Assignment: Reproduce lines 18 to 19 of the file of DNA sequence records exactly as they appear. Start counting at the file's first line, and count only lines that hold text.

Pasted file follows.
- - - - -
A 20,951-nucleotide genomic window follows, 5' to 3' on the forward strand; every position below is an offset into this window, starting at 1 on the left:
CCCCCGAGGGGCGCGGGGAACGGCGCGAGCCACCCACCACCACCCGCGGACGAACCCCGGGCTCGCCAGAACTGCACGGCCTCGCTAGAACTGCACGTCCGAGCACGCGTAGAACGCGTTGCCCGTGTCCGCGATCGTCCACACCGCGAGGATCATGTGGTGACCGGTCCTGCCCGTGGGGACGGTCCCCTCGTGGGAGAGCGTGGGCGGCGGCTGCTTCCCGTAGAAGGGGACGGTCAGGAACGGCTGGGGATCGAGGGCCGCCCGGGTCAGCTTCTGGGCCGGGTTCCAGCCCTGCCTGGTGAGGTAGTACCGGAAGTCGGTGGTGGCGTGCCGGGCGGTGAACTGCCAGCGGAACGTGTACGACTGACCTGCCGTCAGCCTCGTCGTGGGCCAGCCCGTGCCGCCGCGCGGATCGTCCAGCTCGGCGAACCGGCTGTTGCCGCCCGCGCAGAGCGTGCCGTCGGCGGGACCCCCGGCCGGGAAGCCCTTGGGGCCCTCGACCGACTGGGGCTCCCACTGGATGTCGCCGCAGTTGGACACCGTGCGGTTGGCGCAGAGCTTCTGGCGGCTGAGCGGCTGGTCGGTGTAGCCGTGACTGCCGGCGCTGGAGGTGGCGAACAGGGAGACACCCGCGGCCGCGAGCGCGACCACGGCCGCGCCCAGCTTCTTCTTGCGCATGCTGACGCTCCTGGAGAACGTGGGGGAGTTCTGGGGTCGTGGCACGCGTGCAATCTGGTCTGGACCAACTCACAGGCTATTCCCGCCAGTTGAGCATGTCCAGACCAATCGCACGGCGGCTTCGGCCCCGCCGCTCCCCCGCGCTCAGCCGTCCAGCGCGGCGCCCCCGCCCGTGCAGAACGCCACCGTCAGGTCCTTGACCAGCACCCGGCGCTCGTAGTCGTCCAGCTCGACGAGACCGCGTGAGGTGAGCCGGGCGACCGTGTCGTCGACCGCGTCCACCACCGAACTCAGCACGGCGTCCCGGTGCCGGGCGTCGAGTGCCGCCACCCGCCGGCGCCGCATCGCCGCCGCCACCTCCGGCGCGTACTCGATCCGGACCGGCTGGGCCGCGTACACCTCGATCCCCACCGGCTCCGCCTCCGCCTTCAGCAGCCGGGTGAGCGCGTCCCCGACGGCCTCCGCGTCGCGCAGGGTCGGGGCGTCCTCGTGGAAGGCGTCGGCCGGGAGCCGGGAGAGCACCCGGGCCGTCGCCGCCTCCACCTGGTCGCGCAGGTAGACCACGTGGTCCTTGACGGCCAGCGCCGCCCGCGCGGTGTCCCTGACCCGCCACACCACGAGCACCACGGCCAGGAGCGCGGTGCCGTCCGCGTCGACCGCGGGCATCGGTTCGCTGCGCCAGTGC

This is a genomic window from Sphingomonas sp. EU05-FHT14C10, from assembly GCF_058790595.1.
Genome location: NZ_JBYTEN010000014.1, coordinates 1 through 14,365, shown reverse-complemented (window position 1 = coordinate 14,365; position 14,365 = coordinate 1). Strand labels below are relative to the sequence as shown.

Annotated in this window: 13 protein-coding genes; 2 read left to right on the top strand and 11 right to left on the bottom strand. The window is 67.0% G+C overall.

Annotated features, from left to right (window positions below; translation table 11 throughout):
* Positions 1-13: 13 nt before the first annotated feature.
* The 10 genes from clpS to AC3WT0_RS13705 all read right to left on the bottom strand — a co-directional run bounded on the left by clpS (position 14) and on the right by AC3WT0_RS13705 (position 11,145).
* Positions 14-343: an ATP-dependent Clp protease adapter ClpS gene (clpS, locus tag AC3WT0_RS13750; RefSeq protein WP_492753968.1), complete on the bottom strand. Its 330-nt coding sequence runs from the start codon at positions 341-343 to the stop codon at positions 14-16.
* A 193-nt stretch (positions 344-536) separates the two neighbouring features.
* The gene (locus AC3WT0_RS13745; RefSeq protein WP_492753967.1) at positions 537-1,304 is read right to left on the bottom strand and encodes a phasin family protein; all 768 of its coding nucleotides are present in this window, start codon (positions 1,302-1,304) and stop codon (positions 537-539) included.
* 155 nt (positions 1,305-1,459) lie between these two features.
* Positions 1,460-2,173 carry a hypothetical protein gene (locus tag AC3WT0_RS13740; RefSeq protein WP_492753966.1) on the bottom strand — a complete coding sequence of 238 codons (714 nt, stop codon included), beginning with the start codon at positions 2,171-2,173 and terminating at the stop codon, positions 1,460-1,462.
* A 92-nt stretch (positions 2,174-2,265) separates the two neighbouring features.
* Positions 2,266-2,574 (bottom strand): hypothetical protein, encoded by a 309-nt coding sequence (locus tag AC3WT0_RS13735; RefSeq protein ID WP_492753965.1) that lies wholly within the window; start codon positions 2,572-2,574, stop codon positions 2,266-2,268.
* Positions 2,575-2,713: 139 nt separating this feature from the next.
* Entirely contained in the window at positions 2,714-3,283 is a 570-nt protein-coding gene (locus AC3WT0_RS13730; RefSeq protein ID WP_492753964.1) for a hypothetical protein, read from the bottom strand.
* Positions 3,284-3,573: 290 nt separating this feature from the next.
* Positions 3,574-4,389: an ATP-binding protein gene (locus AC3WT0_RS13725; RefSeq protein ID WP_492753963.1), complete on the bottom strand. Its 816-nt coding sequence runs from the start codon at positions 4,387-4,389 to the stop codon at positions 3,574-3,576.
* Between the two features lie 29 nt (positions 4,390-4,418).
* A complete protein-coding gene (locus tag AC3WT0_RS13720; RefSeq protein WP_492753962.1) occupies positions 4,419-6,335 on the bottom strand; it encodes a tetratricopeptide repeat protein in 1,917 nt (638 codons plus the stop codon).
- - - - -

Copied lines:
* Positions 3,284-3,573: 290 nt separating this feature from the next.
* Positions 3,574-4,389: an ATP-binding protein gene (locus AC3WT0_RS13725; RefSeq protein ID WP_492753963.1), complete on the bottom strand. Its 816-nt coding sequence runs from the start codon at positions 4,387-4,389 to the stop codon at positions 3,574-3,576.